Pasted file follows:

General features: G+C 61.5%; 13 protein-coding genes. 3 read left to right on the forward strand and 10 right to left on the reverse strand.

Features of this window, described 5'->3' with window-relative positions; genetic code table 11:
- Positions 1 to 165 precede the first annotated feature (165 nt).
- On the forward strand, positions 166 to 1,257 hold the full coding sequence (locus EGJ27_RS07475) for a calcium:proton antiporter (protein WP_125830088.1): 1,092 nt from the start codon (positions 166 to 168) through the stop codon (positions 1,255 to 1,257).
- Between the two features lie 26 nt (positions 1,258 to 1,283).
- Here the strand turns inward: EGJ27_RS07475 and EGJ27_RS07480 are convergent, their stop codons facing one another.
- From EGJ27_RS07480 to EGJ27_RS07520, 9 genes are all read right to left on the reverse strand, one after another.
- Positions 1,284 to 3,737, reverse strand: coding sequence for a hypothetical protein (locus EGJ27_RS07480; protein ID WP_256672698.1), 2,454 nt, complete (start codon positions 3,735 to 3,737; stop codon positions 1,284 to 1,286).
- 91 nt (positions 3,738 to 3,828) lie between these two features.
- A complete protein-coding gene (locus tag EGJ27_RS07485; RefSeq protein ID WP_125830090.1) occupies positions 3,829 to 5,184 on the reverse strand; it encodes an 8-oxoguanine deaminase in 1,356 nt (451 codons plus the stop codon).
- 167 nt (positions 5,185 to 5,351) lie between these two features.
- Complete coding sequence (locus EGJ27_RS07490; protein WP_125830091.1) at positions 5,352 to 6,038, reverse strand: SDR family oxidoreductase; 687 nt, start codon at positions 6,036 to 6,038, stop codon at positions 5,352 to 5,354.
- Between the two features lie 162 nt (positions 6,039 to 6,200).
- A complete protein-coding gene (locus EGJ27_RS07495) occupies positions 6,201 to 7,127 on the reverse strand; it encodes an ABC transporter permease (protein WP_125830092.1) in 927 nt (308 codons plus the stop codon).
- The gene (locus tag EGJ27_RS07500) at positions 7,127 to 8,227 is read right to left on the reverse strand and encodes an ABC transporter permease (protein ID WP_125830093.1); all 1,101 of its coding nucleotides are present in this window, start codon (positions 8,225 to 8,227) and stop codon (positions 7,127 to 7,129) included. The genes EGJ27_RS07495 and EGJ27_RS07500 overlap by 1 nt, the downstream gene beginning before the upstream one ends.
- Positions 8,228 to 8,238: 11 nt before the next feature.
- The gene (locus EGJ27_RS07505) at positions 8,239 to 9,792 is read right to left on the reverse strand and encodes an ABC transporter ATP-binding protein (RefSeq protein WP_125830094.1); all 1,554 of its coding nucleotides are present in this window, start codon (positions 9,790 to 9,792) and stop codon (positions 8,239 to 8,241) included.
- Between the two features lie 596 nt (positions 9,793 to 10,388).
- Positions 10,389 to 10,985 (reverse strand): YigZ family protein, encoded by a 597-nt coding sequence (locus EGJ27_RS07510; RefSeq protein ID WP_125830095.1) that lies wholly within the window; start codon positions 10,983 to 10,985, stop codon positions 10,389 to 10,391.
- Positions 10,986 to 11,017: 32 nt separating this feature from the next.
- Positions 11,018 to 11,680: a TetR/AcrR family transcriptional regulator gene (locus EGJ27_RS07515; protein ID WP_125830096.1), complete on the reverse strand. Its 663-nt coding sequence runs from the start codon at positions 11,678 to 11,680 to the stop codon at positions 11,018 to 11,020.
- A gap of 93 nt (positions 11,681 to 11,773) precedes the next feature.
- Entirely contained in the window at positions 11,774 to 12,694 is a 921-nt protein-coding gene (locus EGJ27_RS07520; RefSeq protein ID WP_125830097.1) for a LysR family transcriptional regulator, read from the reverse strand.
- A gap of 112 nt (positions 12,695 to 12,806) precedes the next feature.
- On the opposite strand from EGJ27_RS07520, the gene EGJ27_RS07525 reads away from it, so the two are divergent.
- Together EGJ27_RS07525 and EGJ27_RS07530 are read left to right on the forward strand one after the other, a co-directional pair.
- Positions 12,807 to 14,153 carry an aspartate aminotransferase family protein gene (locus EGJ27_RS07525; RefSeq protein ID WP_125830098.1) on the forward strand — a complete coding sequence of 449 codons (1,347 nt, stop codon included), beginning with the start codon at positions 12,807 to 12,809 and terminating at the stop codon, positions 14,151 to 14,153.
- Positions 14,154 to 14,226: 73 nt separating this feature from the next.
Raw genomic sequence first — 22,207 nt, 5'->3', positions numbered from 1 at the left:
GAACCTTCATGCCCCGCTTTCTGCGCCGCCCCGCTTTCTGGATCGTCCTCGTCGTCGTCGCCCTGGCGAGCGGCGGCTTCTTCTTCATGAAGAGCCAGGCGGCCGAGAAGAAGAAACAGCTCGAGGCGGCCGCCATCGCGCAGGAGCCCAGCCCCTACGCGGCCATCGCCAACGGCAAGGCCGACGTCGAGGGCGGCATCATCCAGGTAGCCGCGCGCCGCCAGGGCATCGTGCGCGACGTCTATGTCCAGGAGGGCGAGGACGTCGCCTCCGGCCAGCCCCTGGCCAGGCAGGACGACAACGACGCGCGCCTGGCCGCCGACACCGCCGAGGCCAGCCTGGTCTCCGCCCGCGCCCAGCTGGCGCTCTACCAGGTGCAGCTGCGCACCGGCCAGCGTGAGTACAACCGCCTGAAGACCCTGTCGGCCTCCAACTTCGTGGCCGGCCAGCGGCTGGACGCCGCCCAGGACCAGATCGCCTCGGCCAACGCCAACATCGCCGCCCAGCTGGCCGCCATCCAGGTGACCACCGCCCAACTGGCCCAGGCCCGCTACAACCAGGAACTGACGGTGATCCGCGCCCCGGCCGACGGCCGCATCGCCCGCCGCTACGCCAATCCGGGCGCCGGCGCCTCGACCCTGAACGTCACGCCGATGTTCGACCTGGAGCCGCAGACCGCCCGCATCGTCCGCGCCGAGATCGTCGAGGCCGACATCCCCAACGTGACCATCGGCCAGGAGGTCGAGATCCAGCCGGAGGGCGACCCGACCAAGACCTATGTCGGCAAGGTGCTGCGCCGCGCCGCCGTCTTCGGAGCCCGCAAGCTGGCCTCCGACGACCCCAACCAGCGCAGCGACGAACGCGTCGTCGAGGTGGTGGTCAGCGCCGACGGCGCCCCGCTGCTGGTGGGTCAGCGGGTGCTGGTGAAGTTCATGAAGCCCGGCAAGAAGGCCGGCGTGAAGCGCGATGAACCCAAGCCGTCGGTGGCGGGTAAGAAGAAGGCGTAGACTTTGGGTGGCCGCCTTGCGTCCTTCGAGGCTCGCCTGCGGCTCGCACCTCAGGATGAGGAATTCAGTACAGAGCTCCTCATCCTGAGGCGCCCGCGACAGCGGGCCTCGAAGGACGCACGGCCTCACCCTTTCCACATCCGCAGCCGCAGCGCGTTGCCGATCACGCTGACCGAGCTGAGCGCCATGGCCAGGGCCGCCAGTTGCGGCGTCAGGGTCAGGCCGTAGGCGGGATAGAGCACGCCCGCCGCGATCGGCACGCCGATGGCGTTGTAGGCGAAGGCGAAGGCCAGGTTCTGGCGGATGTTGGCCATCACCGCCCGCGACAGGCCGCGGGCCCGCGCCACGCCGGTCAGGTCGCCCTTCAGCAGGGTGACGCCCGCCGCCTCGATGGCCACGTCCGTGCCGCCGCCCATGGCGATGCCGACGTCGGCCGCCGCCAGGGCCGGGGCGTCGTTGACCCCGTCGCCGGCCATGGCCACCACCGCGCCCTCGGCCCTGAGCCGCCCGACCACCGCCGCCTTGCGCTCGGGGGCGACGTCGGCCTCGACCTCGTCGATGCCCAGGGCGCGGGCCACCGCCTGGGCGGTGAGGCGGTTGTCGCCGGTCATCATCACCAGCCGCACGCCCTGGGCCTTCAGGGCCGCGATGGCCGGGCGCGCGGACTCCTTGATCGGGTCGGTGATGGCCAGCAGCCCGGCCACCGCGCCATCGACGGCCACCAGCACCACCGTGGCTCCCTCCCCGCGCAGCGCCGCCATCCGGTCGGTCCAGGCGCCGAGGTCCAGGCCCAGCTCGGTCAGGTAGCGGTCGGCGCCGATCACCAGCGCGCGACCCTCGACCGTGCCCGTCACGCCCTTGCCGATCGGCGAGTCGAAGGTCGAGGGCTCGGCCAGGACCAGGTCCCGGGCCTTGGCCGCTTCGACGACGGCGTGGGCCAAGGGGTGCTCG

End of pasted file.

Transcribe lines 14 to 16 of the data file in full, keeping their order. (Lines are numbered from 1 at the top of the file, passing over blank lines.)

- A complete protein-coding gene (locus EGJ27_RS07495) occupies positions 6,201 to 7,127 on the reverse strand; it encodes an ABC transporter permease (protein WP_125830092.1) in 927 nt (308 codons plus the stop codon).
- The gene (locus tag EGJ27_RS07500) at positions 7,127 to 8,227 is read right to left on the reverse strand and encodes an ABC transporter permease (protein ID WP_125830093.1); all 1,101 of its coding nucleotides are present in this window, start codon (positions 8,225 to 8,227) and stop codon (positions 7,127 to 7,129) included. The genes EGJ27_RS07495 and EGJ27_RS07500 overlap by 1 nt, the downstream gene beginning before the upstream one ends.
- Positions 8,228 to 8,238: 11 nt before the next feature.